About a decade ago, I had a serious health crisis. My kids were still in elementary school, I was a stressed-out super-busy Solo Mom who was trying to keep things together for my family. I became suddenly ill with weird, seemingly random symptoms – I felt like I’d been “unplugged” from my body’s power source; lack of appetite, foggy brain, light-headed, skin sensitivities, extremely low blood pressure, and (what finally sent me quickly to the doctor) joint pain throughout my entire body that had me having to hold onto the walls or crawl to get up and down the stairs in my home. The first doctor I saw tried to tell me I’d overdone it gardening and that at the age of 40 it was just how things were. (Seriously?!?!?!?!) A week later I was able to get an appointment with the new doctor in my village and, with him being new to Canada, he ordered every test available to find out what was going on.
Exhausted and scared, I had to step down from my volunteer positions in the community to lighten my load but I still struggled to get anything but taking the kids to school and feeding them done in a day. My blood-work came back showing that I had tested positive for Pernicious Anemia (my body does not absorb B12 through digestion), Celiac Disease, and Lupus. Lupus is a serious autoimmune disease that I knew I did not want! As it turned out, I was among the 5% of the population that gives a false positive for Lupus (I was so grateful) BUT I did not find that out until I was able to see a specialist who determined that I’d likely suffered an adult case of a childhood disease (Fifths Disease). It was a very long 10 months that I tried to figure out how to heal my body as best I could while I was waiting to see the specialist. Enter KNITTING.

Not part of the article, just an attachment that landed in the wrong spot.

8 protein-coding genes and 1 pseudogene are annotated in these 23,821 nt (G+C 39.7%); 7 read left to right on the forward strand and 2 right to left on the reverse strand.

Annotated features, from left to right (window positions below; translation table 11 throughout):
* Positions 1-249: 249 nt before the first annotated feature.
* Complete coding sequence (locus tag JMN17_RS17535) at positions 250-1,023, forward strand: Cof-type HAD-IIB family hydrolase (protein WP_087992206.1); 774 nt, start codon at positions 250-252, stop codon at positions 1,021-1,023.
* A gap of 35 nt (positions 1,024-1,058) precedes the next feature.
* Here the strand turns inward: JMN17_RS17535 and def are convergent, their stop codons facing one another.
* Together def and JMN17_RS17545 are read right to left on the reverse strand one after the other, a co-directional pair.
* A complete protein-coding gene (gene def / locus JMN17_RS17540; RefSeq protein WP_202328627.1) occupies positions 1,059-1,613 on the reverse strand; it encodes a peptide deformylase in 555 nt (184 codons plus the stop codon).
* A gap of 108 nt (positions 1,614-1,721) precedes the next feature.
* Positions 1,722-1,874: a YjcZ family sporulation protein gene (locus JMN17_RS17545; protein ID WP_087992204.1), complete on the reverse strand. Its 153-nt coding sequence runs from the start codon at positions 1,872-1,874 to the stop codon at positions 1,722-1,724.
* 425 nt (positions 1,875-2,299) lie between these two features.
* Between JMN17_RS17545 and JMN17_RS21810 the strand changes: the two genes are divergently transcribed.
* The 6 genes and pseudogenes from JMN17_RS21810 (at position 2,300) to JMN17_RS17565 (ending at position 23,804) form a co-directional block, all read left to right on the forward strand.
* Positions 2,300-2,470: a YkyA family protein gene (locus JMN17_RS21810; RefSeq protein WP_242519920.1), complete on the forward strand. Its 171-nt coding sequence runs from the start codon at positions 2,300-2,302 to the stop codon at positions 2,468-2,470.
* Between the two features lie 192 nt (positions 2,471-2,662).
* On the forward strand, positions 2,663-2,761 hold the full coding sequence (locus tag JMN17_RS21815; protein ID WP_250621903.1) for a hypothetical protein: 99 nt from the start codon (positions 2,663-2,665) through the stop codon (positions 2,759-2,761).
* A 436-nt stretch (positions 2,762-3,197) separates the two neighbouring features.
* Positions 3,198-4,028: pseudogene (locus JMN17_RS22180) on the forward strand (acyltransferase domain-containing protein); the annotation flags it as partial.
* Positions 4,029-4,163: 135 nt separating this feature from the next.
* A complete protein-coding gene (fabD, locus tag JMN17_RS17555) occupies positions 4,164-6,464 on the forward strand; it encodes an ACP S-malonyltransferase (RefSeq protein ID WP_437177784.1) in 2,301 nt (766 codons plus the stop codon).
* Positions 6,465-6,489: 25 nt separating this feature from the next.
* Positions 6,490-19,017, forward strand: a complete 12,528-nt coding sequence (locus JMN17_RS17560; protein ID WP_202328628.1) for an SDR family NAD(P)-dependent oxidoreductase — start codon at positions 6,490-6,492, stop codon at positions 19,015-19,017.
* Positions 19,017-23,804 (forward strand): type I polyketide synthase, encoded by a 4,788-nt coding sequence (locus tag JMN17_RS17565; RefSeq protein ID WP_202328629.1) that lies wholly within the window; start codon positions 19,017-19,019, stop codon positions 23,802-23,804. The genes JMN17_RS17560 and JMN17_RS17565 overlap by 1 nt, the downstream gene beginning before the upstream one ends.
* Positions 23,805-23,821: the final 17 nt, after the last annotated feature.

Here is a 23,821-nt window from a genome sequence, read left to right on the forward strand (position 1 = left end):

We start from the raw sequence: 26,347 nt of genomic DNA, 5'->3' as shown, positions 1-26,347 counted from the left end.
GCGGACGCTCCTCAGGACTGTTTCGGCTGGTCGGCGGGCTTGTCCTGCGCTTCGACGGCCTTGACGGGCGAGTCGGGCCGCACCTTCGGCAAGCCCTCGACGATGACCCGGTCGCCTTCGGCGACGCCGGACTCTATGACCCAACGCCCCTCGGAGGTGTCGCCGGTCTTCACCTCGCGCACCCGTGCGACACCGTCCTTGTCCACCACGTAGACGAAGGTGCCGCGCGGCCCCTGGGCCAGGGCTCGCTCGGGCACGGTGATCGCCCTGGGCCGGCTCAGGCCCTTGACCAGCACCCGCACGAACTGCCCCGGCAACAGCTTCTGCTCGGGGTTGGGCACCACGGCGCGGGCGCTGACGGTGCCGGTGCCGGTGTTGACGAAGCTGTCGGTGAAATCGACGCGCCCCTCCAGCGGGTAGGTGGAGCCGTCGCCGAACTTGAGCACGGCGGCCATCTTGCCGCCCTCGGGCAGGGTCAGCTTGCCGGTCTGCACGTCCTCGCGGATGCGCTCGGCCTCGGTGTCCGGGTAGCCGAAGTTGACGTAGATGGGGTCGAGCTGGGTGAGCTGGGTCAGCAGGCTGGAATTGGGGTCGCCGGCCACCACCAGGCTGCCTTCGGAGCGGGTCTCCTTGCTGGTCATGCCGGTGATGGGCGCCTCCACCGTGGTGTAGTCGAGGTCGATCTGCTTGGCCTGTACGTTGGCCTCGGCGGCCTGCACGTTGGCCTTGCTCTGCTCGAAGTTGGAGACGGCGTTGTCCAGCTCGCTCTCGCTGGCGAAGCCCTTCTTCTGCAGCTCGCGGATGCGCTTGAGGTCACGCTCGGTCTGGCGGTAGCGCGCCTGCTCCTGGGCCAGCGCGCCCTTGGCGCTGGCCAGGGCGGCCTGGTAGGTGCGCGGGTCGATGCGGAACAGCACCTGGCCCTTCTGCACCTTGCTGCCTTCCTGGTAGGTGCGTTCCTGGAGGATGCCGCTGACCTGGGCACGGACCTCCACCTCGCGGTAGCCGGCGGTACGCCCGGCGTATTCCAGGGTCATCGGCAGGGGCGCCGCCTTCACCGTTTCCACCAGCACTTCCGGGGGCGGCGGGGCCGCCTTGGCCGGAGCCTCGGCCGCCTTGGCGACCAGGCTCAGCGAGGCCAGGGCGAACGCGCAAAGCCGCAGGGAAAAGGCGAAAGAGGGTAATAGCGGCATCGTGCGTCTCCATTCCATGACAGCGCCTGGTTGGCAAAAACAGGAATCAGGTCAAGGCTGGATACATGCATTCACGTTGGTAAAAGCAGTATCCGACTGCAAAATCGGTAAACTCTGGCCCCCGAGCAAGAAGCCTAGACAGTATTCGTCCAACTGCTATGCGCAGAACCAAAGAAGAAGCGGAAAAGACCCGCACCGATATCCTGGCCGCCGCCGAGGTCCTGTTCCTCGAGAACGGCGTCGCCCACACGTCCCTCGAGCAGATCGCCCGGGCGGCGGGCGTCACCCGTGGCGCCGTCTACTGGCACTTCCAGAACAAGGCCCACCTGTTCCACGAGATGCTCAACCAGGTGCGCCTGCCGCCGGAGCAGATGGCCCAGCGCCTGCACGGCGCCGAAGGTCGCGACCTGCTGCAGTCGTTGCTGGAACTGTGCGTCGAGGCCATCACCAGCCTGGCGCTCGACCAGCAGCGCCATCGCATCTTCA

- It lower heart rate and blood pressure. The relaxing effect lowers the levels of cortisol in the body.
- It keeps your hands and fingers in good shape. The motions of knitting keeps joints flexible and muscles toned.
- It improves your Math Skills. What???? True. There’s a lot of counting, multiplying, measuring involved and that helps your brain function. Cool.
- It helps calm anxiety. As I’ve already mentioned, it is very soothing and for me “untangling” my brain was a huge help to dealing with my anxiety.
- It sharpens your memory. You have to remember a lot of what you’ve done & what you are doing in knitting. Memory skills improve.
- It helps manage pain. Studies have shown that when people who are in pain are concentrating on something then it allows them to be less aware of their pain. Knitting definitely requires concentration.
- It gives a sense of purpose. A knitting project is like any project – it gives you a goal to meet. That goal of a finished project can also mean you have created something to share with someone else if desired. I’ve given away many knitting projects as gifts as I mentioned but I’ve also donated many to the homeless.
- It boosts confidence and self-esteem. Knitting is a skill. You learn it, You continue to improve and master it. When you’ve finished something you have a tangible item that you can look at and say “I did that!”
free from a tangled or twisted state.“fishermen untangle their nets”